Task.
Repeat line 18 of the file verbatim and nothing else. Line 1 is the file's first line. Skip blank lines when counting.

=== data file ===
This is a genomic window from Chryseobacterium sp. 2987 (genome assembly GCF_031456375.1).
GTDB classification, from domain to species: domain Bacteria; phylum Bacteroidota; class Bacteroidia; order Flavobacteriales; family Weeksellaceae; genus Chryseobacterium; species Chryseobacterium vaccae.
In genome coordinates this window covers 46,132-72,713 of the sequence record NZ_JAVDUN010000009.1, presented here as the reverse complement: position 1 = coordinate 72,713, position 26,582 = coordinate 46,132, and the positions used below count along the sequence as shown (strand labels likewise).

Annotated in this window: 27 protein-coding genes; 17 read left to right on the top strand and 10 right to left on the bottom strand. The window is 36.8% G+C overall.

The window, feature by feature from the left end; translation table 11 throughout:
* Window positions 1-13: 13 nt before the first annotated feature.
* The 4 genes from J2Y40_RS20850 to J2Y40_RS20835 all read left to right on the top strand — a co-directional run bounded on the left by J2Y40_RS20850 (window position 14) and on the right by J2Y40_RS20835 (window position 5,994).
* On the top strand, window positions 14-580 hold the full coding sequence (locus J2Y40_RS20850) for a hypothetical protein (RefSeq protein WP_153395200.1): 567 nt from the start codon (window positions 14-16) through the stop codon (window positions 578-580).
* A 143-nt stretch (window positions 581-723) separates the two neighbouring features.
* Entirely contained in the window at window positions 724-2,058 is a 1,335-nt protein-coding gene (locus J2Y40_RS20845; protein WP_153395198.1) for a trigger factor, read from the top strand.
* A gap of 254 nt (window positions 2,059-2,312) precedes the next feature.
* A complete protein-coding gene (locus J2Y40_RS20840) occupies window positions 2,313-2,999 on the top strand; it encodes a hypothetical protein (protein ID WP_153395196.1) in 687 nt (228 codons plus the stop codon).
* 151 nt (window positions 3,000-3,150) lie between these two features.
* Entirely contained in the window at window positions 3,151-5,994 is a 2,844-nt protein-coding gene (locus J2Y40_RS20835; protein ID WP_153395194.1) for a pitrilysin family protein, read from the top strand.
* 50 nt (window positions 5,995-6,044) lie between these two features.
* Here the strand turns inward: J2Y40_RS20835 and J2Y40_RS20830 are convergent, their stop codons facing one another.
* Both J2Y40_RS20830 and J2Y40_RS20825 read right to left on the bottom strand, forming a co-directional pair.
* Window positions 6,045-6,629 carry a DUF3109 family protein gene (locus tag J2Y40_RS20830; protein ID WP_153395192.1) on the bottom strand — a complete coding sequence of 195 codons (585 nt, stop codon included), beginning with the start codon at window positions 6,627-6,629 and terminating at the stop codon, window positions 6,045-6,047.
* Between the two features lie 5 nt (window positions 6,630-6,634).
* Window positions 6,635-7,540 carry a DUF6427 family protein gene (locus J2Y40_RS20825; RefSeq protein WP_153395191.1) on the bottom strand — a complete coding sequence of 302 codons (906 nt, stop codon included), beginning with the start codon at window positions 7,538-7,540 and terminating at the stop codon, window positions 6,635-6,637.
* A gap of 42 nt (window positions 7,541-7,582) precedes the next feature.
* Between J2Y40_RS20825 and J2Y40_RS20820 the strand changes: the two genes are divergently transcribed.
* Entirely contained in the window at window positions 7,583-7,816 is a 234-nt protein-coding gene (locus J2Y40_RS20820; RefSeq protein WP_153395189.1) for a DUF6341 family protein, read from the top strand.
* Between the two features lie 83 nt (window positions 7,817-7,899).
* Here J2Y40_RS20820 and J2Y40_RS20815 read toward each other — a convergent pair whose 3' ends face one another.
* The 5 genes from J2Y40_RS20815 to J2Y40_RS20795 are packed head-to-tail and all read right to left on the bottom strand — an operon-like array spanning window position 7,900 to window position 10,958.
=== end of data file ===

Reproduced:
* Window positions 6,045-6,629 carry a DUF3109 family protein gene (locus tag J2Y40_RS20830; protein ID WP_153395192.1) on the bottom strand — a complete coding sequence of 195 codons (585 nt, stop codon included), beginning with the start codon at window positions 6,627-6,629 and terminating at the stop codon, window positions 6,045-6,047.